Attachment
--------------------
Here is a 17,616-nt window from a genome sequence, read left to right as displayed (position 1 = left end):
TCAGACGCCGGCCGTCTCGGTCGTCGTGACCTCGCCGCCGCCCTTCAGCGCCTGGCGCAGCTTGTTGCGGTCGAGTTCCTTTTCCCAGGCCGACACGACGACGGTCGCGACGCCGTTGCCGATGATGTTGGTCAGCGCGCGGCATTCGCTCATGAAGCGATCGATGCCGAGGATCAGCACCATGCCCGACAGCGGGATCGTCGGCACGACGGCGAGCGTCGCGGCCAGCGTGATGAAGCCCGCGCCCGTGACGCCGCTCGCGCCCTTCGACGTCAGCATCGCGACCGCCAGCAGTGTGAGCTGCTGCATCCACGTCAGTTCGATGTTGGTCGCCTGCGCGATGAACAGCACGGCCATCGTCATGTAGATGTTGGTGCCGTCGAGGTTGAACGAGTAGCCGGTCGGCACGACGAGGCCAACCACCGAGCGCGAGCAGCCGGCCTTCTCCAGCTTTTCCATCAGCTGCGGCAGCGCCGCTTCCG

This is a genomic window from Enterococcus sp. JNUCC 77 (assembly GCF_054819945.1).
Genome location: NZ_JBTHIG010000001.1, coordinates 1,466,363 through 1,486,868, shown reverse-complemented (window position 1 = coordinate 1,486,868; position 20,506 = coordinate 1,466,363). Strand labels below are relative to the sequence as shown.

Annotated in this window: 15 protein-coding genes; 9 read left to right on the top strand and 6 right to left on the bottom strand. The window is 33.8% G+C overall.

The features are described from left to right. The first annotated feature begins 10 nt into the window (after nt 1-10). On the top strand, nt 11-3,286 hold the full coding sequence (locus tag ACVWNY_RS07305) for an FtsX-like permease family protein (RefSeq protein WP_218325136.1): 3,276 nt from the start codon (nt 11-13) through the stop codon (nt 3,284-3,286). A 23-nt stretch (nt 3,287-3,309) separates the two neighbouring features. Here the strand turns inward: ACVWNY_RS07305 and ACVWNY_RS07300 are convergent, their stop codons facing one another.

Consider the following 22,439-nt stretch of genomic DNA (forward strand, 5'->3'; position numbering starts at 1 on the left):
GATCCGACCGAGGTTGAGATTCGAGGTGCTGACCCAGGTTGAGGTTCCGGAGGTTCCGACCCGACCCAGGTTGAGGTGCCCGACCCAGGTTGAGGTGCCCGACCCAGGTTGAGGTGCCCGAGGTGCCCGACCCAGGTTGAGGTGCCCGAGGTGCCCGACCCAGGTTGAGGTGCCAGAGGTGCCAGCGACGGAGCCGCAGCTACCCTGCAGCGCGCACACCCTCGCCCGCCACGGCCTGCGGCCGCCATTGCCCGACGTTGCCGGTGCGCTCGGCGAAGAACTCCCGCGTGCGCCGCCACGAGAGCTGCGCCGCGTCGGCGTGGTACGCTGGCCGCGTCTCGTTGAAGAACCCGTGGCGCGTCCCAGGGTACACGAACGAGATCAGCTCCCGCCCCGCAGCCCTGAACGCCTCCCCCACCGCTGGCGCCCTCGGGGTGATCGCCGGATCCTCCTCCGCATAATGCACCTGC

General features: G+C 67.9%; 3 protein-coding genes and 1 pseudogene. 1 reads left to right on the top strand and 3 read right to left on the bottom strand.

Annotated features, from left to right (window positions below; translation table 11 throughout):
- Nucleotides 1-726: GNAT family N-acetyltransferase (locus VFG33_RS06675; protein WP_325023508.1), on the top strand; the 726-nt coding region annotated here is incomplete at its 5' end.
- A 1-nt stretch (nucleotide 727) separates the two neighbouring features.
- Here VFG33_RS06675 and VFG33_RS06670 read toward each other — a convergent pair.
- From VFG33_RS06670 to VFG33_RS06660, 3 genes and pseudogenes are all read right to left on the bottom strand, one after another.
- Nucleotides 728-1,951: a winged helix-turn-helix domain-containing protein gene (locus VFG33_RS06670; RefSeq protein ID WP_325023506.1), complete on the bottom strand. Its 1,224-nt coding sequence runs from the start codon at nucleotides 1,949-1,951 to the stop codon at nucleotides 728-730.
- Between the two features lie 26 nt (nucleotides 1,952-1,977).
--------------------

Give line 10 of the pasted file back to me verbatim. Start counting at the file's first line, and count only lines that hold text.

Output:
Annotated features, from left to right (window positions below; translation table 11 throughout):